The Board, The Advisor, and the Investment Policy Statement: Laying the Financial Foundation

12/11/2016 9:59 AM | Anonymous

By: Carey Freimuth, Caritas Financial
In our last post, we discussed the importance of nonprofit Boards creating and maintaining an Investment Policy Statement (IPS). This article discusses the role of an IPS in the relationship between boards and their financial advisors.

A recent survey found that among private foundations with $1 to $10 million in assets, 30% did not have an IPS and additionally, 35% were not working with an advisor.[1] These lapses can lead to a breach in fulfilling one’s fiduciary responsibility.

What is the role of the board vs. financial advisors?

The Board: it is up to the board to actively oversee an organization’s financial performance. According to the Prudent Investor Laws, the board or organization needs to adopt investment policies, thoroughly vet its financial advisors, and regularly review performance to fully fulfill their fiduciary responsibilities. While this sounds daunting and time consuming, board members can delegate some of those responsibilities to an advisor. This increases the investment oversight, especially if the board members lack sufficient time to dedicate to this responsibility. This protects both the organization and the board members: if followed, the individual members of the board and the organization are less likely to be liable for the actions of investment underperformance. While it seems straightforward, many boards are lax in updating or reviewing the IPS (or even creating one!), reviewing performance, and monitoring their advisors.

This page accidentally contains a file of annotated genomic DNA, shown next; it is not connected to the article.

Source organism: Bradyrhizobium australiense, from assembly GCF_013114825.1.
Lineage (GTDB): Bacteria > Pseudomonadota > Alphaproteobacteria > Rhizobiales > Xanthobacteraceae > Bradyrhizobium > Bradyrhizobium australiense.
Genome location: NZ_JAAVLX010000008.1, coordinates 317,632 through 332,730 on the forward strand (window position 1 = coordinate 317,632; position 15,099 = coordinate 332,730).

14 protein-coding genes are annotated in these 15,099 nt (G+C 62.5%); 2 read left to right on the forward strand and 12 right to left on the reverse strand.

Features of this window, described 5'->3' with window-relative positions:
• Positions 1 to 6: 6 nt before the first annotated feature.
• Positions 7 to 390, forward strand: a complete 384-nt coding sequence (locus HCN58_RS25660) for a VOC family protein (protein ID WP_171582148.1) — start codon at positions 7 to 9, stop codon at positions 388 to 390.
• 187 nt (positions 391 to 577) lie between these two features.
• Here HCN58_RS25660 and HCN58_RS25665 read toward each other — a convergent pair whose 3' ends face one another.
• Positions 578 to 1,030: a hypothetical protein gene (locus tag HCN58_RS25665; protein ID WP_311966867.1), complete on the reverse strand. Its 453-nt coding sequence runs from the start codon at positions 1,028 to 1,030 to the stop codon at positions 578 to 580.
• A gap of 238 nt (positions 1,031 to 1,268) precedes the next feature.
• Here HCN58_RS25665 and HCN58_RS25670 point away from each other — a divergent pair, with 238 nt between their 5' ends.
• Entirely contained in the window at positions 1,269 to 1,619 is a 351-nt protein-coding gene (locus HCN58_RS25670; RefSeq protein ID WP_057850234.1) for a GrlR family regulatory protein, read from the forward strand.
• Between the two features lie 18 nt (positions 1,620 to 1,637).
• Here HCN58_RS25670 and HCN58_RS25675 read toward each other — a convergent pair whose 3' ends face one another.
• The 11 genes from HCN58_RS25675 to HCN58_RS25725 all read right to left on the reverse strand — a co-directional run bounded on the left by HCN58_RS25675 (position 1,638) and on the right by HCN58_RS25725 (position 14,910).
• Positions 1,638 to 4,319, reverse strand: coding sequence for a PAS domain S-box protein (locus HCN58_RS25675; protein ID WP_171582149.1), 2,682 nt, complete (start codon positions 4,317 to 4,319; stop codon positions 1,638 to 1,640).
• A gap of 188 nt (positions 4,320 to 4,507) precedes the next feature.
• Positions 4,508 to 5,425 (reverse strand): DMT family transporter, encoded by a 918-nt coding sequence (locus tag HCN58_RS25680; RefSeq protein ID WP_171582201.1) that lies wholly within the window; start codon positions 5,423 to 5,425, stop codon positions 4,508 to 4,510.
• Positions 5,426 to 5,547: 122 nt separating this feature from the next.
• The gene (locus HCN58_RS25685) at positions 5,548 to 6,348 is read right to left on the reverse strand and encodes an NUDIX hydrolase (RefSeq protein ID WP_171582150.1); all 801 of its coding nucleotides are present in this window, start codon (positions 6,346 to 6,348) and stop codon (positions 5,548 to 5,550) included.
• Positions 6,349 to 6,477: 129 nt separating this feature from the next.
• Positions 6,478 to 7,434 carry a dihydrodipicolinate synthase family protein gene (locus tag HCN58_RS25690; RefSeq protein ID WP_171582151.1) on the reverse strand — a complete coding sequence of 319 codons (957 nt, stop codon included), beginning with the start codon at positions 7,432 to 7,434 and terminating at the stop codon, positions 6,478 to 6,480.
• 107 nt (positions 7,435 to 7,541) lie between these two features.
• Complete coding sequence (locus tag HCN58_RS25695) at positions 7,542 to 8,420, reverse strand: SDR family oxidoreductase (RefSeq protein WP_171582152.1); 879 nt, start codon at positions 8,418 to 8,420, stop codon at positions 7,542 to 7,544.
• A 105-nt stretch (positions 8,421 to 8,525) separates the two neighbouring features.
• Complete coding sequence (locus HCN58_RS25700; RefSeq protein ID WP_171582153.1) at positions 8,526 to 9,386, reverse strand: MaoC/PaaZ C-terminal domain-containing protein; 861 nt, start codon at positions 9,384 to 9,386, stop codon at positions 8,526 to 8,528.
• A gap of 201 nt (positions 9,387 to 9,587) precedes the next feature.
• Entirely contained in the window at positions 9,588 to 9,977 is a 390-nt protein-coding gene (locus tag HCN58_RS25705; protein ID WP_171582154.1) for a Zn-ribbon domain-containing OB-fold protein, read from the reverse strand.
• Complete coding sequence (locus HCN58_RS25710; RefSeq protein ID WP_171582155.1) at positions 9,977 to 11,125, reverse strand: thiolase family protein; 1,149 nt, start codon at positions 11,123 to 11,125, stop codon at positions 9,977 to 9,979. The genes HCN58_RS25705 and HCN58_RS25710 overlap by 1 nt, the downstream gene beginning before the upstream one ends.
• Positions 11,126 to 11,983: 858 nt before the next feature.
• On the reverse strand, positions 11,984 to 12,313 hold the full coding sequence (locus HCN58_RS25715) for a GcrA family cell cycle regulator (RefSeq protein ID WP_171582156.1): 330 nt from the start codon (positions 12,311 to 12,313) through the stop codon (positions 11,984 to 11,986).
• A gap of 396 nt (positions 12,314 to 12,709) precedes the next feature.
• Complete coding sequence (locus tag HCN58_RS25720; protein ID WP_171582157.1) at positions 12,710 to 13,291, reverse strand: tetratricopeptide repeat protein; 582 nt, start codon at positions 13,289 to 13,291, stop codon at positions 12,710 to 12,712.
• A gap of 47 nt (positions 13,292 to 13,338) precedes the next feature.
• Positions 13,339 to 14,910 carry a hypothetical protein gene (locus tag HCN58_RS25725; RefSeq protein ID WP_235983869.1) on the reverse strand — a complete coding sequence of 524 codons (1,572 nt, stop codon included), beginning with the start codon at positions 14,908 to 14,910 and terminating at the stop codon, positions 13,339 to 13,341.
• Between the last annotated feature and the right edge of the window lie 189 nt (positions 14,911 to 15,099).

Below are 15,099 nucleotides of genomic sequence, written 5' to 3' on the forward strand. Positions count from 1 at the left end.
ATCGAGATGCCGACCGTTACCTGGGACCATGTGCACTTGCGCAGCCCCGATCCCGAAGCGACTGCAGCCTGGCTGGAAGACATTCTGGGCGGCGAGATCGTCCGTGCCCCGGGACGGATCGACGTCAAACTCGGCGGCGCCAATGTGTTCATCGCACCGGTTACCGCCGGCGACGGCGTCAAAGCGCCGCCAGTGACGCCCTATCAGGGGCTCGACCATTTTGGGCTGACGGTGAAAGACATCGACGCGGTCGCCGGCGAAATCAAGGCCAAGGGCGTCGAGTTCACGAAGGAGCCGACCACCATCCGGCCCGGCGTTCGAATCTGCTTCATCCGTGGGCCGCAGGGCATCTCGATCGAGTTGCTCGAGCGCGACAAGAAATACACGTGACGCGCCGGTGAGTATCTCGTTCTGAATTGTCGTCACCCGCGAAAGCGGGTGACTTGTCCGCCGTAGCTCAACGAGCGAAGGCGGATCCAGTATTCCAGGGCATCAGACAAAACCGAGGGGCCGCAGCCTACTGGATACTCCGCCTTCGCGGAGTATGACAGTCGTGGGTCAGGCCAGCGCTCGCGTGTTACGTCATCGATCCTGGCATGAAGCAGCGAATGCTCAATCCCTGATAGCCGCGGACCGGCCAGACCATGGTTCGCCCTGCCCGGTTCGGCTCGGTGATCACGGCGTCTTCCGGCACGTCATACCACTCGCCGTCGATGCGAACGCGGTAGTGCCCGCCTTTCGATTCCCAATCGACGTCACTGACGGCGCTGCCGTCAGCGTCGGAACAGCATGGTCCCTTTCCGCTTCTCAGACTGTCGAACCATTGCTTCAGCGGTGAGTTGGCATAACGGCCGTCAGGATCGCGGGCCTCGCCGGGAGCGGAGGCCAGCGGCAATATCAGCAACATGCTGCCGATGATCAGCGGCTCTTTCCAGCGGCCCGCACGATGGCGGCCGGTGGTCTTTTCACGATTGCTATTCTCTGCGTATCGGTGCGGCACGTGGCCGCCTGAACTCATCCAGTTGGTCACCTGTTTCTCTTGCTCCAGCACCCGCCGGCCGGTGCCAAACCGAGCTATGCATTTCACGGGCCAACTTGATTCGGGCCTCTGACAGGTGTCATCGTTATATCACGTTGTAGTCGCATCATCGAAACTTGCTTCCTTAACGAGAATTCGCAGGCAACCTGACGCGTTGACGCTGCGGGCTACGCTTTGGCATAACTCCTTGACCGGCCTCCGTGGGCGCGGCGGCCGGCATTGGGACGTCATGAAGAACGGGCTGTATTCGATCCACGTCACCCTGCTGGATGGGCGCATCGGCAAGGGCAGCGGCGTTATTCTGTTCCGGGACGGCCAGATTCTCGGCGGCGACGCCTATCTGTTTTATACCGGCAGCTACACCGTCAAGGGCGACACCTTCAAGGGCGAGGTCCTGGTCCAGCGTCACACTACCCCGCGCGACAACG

Financial Advisors: Advisors can help provide board members with confidence they are doing good while acting responsibility. The board can delegate investment decision making to an advisor to help with faster decision-making, implementing a more goals focused strategy to improve risk management, and better track progress against goals. Moreover, many officers and trustees welcome additional education on the standards of care that they must follow as fiduciaries of the organization.

Like many people in their role, board members can be uncomfortable with all of the responsibilities and processes that need to be addressed in order to protect the organization and their position within the organization as a fiduciaries. An IPS lays the foundation for an organization’s overall governance structure to ensure that fiduciaries are fulfilling their obligations. A good IPS should clearly define the relationship between the advisor and client right from the start. These expectations give advisors a better sense of what the clients expect in terms of volatility and returns, while helping to educate clients on realistic outcomes and the importance of staying the course in challenging markets.

In sum, this division of labor that allows boards to supervise third-party advisors and the advisors to do the work of actively investing an organization’s assets creates a solid check and balance. And once your organization has an IPS in place that is reviewed regularly, you can feel more confident you are fulfilling your fiduciary responsibilities.

Best of Luck,
Carey Freimuth

[1] Source: Association of Small Foundations 2013

Copyright 2018 ACN.
Privacy Policy

Powered by Wild Apricot Membership Software